The curious case of Wycliff Palu’s yellow card
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Late in the first half of the absorbing drawn Test between Ireland and Australia, Wycliff Palu, the monster Wallaby number 8, was given a yellow card by the South African referee Jonathan Kaplan for allegedly making a shoulder charge on Rob Kearney, Ireland’s fullback.
I use the word ‘allegedly’ because it was Kearney who made the shoulder charge on Palu while he was carrying the ball upfield.
Later in the Test, Kearney repeated the infringement with a shoulder charge on Rocky Elsom as the Wallaby captain dived across the line to score a try.
Kaplan is regarded as one the top referees in international rugby.
He showed no rugby nous or understanding, though, with both decisions he made: first, when he gave a yellow card to Palu and, second, when he did not give a yellow card to Kearney.
In the Palu incident, Kearney fielded the ball outside his 22. He decided to run the ball back rather than put in a towering kick.
Palu closed in on him.
Kearney raced towards Palu, turned his shoulder and smashed into Palu shoulder first (a shoulder charge in other words). Kearney was bumped to the ground and rolled forward, uninjured, with the ball firmly in his grasp.
Palu met the shoulder charge with his body square to the tackler.
He did NOT turn side on in preparation for a shoulder charge. Kearney’s sudden explosion of speed caught him slightly unprepared. Kearney smashed into Palu’s upper body at about the same time as the tackler was trying to get his arms around the runner.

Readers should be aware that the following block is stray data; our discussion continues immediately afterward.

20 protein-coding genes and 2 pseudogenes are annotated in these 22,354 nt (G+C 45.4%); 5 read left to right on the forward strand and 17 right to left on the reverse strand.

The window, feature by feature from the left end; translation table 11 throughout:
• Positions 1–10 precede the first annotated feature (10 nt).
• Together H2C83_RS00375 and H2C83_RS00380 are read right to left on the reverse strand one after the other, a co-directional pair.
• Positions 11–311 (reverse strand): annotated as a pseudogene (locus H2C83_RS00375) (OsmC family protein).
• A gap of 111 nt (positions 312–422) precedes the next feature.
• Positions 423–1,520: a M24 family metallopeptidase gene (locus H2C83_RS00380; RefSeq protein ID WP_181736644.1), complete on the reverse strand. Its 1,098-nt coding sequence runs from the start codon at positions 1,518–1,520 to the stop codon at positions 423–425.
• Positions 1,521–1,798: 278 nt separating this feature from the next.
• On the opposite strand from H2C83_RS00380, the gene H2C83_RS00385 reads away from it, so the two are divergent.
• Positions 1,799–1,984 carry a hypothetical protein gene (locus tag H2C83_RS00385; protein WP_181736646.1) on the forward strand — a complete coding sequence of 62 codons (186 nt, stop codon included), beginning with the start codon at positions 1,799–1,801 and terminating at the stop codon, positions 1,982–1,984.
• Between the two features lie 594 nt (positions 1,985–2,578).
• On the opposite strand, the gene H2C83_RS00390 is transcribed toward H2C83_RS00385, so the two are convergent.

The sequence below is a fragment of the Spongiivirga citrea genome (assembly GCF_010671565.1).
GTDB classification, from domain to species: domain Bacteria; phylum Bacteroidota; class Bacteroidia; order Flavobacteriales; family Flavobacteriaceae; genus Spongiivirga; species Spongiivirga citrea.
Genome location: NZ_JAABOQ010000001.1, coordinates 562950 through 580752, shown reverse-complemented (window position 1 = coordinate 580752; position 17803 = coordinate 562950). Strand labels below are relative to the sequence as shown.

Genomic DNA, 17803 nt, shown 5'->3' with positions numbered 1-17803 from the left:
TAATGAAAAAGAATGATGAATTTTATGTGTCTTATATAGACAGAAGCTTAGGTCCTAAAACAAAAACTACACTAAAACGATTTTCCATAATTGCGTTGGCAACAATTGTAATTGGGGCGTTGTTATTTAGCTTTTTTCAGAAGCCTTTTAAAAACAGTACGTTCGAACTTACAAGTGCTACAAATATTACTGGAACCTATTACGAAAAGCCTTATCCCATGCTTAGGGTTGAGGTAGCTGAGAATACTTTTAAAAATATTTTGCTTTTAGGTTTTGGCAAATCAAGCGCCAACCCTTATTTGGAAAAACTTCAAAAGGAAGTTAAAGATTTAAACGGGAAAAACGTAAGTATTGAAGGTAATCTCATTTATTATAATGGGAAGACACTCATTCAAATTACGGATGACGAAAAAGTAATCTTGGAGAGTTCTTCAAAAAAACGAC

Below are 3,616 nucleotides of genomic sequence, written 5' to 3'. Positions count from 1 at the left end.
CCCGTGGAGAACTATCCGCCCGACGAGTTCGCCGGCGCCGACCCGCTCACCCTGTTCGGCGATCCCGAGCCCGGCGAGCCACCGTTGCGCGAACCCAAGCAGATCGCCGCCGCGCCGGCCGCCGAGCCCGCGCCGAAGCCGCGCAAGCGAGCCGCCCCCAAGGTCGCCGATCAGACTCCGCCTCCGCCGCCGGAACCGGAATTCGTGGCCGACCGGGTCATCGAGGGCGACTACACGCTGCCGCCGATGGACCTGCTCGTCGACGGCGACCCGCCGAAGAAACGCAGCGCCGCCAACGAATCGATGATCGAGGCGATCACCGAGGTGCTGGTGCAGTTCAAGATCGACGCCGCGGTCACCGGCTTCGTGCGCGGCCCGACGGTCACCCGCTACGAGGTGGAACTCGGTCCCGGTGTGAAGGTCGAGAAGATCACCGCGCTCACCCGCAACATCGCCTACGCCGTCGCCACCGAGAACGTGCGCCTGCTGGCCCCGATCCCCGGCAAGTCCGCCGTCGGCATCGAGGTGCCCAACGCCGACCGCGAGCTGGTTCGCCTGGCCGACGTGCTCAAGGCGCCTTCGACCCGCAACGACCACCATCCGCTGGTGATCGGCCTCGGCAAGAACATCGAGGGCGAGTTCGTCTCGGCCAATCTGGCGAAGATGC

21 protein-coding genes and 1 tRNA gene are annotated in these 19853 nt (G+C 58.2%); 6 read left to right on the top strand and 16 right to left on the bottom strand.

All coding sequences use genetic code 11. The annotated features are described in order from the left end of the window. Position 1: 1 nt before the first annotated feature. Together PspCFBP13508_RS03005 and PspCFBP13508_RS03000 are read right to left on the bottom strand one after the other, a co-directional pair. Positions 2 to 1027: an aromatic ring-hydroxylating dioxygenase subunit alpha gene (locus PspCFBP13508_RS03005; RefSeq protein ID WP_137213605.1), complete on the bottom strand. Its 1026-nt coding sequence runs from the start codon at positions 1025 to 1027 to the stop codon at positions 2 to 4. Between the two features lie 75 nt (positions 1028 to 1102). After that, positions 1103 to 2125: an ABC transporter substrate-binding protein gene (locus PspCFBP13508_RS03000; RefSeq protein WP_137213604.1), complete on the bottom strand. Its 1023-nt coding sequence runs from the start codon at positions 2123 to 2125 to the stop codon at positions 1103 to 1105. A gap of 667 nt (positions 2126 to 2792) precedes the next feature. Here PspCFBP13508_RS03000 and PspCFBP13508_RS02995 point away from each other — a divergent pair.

Kaplan was behind Palu when the incident happened.
He saw Kearney bounce off Palu and presumed – incorrectly as it happened – that it was Palu who had made the shoulder charge.
With the Elsom incident, it was obvious that Kearney had used his shoulder to charge the Wallaby into touch. This should have been identified by the assistant referee, who was on the spot and the referee, who had a good view of the incident.
Kearney should have been given a yellow card, which probably would have ended Ireland’s fight-back. And the Wallabies should have been awarded a penalty kick on the halfway mark after the conversion.
Given the Daniel Carter precedent, too, Kearney should have been put out for a week by an IRB judicial review committee to make up for the failure of the match referees to get the decision on the infringement right.
I have argued for some time now that too many yellow cards are wrongly handed out.
There should be a video replay before a card is handed out. The impact on the game of a yellow card warrants this type of accuracy.
As it happened, Ireland did not score with Palu off the field. But the Wallabies were well on top at the time, and with Palu breaking through the middle, they may well put more points on the board.
The irony about the curious case of Wycliff Palu’s yellow card is that there were a number of slow-motion replays of Kearney’s shoulder charge on Elsom while the video referee was working out if a try was scored or not.
Spiro Zavos, a founding writer on The Roar, was long time editorial writer on the Sydney Morning Herald, where he started a rugby column that has run for nearly 30 years. Spiro has written 12 books: fiction, biography, politics and histories of Australian, New Zealand, British and South African rugby. He is regarded as one of the foremost writers on rugby throughout the world.
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